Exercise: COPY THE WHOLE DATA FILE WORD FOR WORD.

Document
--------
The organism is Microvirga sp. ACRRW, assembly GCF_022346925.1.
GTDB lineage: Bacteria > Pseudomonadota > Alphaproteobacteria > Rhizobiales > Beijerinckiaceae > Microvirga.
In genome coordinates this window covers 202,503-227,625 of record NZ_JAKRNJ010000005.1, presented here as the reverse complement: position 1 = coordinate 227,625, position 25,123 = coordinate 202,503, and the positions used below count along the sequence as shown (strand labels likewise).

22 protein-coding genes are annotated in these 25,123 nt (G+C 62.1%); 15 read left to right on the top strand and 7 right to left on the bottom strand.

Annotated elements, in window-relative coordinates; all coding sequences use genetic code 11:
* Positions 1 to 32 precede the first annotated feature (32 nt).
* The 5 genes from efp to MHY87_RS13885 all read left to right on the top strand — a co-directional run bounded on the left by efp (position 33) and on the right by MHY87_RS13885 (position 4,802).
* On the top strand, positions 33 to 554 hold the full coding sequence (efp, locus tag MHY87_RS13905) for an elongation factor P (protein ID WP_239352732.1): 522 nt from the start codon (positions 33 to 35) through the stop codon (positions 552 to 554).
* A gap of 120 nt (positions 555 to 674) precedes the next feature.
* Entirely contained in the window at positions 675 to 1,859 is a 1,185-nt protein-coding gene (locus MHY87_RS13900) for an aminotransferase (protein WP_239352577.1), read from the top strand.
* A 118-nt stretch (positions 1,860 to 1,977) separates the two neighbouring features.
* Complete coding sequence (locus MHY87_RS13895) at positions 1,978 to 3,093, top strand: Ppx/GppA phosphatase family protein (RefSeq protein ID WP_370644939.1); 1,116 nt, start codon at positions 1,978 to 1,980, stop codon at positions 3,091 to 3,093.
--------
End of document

The organism is Microvirga sp. ACRRW, assembly GCF_022346925.1.
GTDB lineage: Bacteria > Pseudomonadota > Alphaproteobacteria > Rhizobiales > Beijerinckiaceae > Microvirga.
In genome coordinates this window covers 202,503-227,625 of record NZ_JAKRNJ010000005.1, presented here as the reverse complement: position 1 = coordinate 227,625, position 25,123 = coordinate 202,503, and the positions used below count along the sequence as shown (strand labels likewise).

22 protein-coding genes are annotated in these 25,123 nt (G+C 62.1%); 15 read left to right on the top strand and 7 right to left on the bottom strand.

Annotated elements, in window-relative coordinates; all coding sequences use genetic code 11:
* Positions 1 to 32 precede the first annotated feature (32 nt).
* The 5 genes from efp to MHY87_RS13885 all read left to right on the top strand — a co-directional run bounded on the left by efp (position 33) and on the right by MHY87_RS13885 (position 4,802).
* On the top strand, positions 33 to 554 hold the full coding sequence (efp, locus tag MHY87_RS13905) for an elongation factor P (protein ID WP_239352732.1): 522 nt from the start codon (positions 33 to 35) through the stop codon (positions 552 to 554).
* A gap of 120 nt (positions 555 to 674) precedes the next feature.
* Entirely contained in the window at positions 675 to 1,859 is a 1,185-nt protein-coding gene (locus MHY87_RS13900) for an aminotransferase (protein WP_239352577.1), read from the top strand.
* A 118-nt stretch (positions 1,860 to 1,977) separates the two neighbouring features.
* Complete coding sequence (locus MHY87_RS13895) at positions 1,978 to 3,093, top strand: Ppx/GppA phosphatase family protein (RefSeq protein ID WP_370644939.1); 1,116 nt, start codon at positions 1,978 to 1,980, stop codon at positions 3,091 to 3,093.